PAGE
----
On Teaching My Son About Genesis

It is time.

I knew this day would come but I have been putting it off for about a year now. It is time to start teaching my children what the Byas family believes about God. But how do you teach your children about God when you have divorced the God of your youth and are in a very new, yet vibrant, if at times erratic and unpredictable, relationship with a newly found love?

Like a man with an embarrassing case of  Stockholm Syndrome, when it comes to teaching my children about God I sometimes want to return to the safety and comfort of the God of my youth. I want to revert to simple systems, simple answers to simple questions, a God of a black-and-white world where it’s easy to tell who is in and who is out, where guilt will guide you, and gray simply does not, cannot, exist.

But there are subtle hints in my memory that perhaps I am waxing too nostalgic. He loved us so much that he sent Jesus to be our friend but he would get angry at us if we misbehaved or said four-letter words. I remember that he was a very old white European Jewish man but he was also, at the same time, a very young white European Jewish man named Jesus. He created the heavens and the earth…and the dinosaurs? He gave us a rainbow but he killed the entire human race to do it. There are many reasons why this God was confusing to me but a lot of it reflected the confusion I had about the Bible. What was it and how did it relate to my life as an 8 year old?

Did “believing in the Bible” mean that I would have to dress up as Joseph/Moses/James/Paul/Jesus (all biblical costumes look the same so you can just wear the same thing each year and just change your name) each year for Halloween the Fall Festival?

Did it mean I would never get to watch Disney movies because they supported “godless gays”?

Did it mean that I could never enjoy dinosaurs or watch Jurassic Park?

Did it mean that I had to get stoned for disobeying my parents? Oh, no? But I do have to honor my parents? But why that verse and not that…Questions like that show that you don’t “believe in the Bible.” Really? Sorry, I didn’t know.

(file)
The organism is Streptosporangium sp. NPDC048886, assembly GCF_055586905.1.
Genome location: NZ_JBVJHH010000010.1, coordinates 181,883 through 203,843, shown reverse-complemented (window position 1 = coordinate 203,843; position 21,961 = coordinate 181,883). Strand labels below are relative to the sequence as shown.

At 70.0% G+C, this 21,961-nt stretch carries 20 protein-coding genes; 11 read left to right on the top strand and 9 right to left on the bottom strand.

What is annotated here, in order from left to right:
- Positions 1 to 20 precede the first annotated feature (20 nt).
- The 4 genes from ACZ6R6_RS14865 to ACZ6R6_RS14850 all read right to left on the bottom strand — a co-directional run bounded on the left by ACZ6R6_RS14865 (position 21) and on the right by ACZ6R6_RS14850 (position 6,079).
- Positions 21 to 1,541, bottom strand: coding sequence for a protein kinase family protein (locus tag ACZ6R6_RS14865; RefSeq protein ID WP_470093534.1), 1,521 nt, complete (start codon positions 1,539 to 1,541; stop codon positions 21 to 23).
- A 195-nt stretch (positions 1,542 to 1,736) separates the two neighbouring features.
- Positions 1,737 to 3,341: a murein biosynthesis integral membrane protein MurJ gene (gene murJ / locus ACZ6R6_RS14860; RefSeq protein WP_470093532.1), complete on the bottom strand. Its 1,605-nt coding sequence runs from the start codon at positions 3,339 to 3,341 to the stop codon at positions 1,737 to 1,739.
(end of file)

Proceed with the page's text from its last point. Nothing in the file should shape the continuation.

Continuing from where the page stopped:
No. I simply cannot teach my kids about such a God. But I have learned that if I do not, then I cannot teach them about such a Bible.

And so I begin the humbling journey of teaching my children about a book that tells us the most true story we will ever hear…because it tells about a God who has shown up in a nobody Jewish man named Jesus who calls us to the uncomfortable lives of building for his kingdom, always with enough information to give us hope,  but never with enough to give us certainty.

13 responses to “On Teaching My Son About Genesis

  1. They’re going to love your kids in Sunday School! 🙂

    Somehow I suspect the average teacher there will not be familiar with the Epic of Gilgamesh.

  2. Jared ~

    Thank you, thank you for this! It brought tears to my eyes. Wish we had time to discuss this over coffee. I have more to ask, but no time to ask it now. If you knew how much this hit home for me, you might be surprised. Take care and send my love to Sarah and the kids.

    • I am honored that it “hit home” for you. I will certainly pass on the love. Thank you for letting me look into your life that past few years. Thank you for your courage.

  3. Are you familiar with Pete Enns’ cirriculum for teaching children about the Bible? It’s definitely a step in the right direction! There is a guide book and the first year of material out already, the second year is coming soon I think. http://www.amazon.com/Telling-Gods-Story-Parents-Teaching/dp/1933339462/ref=sr_1_1?ie=UTF8&qid=1319605007&sr=8-1

    I saw this the other day and thought it look interesting too – it’s a christocentric children’s Bible! Still have some issues with it but it’s the best idea I’ve seen in awhile… http://www.amazon.com/Jesus-Storybook-Bible-Every-Whispers/dp/0310708257/ref=sr_1_1?s=books&ie=UTF8&qid=1319605124&sr=1-1

    • Hey Jen – I am! Pete & I are actually friends (he was my professor in seminary) so my wife and I have bought all of it so far. I also highly recommend the Jesus Storybook Bible. I think some of it is “hokey” but by far the best children’s Bible I’ve seen around. Thanks Jen! I would love to hear more of your thoughts on teaching the Bible to your kids.

  4. Pingback: Peter Enns on Teaching Kids the Gospel | Jared Byas

  5. i’m with ya on this one, Jared! i have a 6 year-old, 5 year-old, and 6 month-old. yesterday my middle son asked me why they didn’t celebrate Christmas in the OT, and i explained that Jesus hadn’t been born yet. my insightful boy looked at me quizzically and said, “but he created the heavens and the earth. how come he wasn’t around with King David?” ok, yeah, let’s bring the pre-incarnate Christ down to the preschool level!

    i’m with you on the commitment to not back down and give the pat answers, but to try to begin building a nuanced view of the Bible (as you and Peter Enns said in your interview post). if nothing else, it makes a father a better student of the Bible!

    on the rainbow comment, see Tim Hawkins – http://www.youtube.com/watch?v=YVxRddVYYig

  6. (1) Tim Hawkins is hilarious – good call!
    (2) Your kid is way too bright – theologian in training already, wow!
    (3) Good for you on the nuanced view thing. I don’t think people gives kids enough credit for the amount they are able to understand and how much they subtly pick-up through bad “pat answers” and typical Sunday School rhetoric.

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